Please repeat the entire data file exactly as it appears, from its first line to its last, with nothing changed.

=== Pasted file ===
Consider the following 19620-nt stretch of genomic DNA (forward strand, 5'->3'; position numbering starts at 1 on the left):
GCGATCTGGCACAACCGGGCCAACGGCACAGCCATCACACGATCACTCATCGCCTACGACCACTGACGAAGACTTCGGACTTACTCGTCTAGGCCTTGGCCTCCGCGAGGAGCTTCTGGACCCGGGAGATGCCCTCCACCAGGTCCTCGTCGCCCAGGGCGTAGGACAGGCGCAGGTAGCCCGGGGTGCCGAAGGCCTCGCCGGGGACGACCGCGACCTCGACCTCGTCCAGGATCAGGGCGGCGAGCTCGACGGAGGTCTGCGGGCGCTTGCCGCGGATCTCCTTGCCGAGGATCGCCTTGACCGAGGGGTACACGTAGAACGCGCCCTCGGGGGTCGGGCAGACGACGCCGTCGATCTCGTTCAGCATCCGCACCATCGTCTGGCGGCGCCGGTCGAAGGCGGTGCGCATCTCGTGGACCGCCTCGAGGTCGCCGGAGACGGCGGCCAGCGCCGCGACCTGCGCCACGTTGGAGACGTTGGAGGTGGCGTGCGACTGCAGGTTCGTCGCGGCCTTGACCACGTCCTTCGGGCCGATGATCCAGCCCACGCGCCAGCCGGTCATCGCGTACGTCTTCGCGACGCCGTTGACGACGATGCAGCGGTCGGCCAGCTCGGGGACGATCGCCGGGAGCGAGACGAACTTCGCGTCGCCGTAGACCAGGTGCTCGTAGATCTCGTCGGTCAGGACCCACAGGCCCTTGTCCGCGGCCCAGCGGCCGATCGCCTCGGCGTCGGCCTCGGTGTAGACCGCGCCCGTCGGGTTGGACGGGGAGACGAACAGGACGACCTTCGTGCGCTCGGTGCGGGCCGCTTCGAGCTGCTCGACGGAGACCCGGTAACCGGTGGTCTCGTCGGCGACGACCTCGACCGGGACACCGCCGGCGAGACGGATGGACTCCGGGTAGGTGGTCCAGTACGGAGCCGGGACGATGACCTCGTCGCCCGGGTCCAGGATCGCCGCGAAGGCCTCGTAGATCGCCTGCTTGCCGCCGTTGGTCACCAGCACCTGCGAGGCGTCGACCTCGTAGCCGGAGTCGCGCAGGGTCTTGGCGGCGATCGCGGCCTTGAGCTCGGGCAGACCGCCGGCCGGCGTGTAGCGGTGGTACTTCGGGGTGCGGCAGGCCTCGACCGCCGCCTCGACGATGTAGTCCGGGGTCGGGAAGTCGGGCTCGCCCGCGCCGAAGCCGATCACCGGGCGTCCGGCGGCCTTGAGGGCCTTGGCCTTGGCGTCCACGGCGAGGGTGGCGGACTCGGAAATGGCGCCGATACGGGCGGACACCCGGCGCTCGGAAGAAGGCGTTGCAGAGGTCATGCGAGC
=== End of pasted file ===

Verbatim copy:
Consider the following 19620-nt stretch of genomic DNA (forward strand, 5'->3'; position numbering starts at 1 on the left):
GCGATCTGGCACAACCGGGCCAACGGCACAGCCATCACACGATCACTCATCGCCTACGACCACTGACGAAGACTTCGGACTTACTCGTCTAGGCCTTGGCCTCCGCGAGGAGCTTCTGGACCCGGGAGATGCCCTCCACCAGGTCCTCGTCGCCCAGGGCGTAGGACAGGCGCAGGTAGCCCGGGGTGCCGAAGGCCTCGCCGGGGACGACCGCGACCTCGACCTCGTCCAGGATCAGGGCGGCGAGCTCGACGGAGGTCTGCGGGCGCTTGCCGCGGATCTCCTTGCCGAGGATCGCCTTGACCGAGGGGTACACGTAGAACGCGCCCTCGGGGGTCGGGCAGACGACGCCGTCGATCTCGTTCAGCATCCGCACCATCGTCTGGCGGCGCCGGTCGAAGGCGGTGCGCATCTCGTGGACCGCCTCGAGGTCGCCGGAGACGGCGGCCAGCGCCGCGACCTGCGCCACGTTGGAGACGTTGGAGGTGGCGTGCGACTGCAGGTTCGTCGCGGCCTTGACCACGTCCTTCGGGCCGATGATCCAGCCCACGCGCCAGCCGGTCATCGCGTACGTCTTCGCGACGCCGTTGACGACGATGCAGCGGTCGGCCAGCTCGGGGACGATCGCCGGGAGCGAGACGAACTTCGCGTCGCCGTAGACCAGGTGCTCGTAGATCTCGTCGGTCAGGACCCACAGGCCCTTGTCCGCGGCCCAGCGGCCGATCGCCTCGGCGTCGGCCTCGGTGTAGACCGCGCCCGTCGGGTTGGACGGGGAGACGAACAGGACGACCTTCGTGCGCTCGGTGCGGGCCGCTTCGAGCTGCTCGACGGAGACCCGGTAACCGGTGGTCTCGTCGGCGACGACCTCGACCGGGACACCGCCGGCGAGACGGATGGACTCCGGGTAGGTGGTCCAGTACGGAGCCGGGACGATGACCTCGTCGCCCGGGTCCAGGATCGCCGCGAAGGCCTCGTAGATCGCCTGCTTGCCGCCGTTGGTCACCAGCACCTGCGAGGCGTCGACCTCGTAGCCGGAGTCGCGCAGGGTCTTGGCGGCGATCGCGGCCTTGAGCTCGGGCAGACCGCCGGCCGGCGTGTAGCGGTGGTACTTCGGGGTGCGGCAGGCCTCGACCGCCGCCTCGACGATGTAGTCCGGGGTCGGGAAGTCGGGCTCGCCCGCGCCGAAGCCGATCACCGGGCGTCCGGCGGCCTTGAGGGCCTTGGCCTTGGCGTCCACGGCGAGGGTGGCGGACTCGGAAATGGCGCCGATACGGGCGGACACCCGGCGCTCGGAAGAAGGCGTTGCAGAGGTCATGCGAGC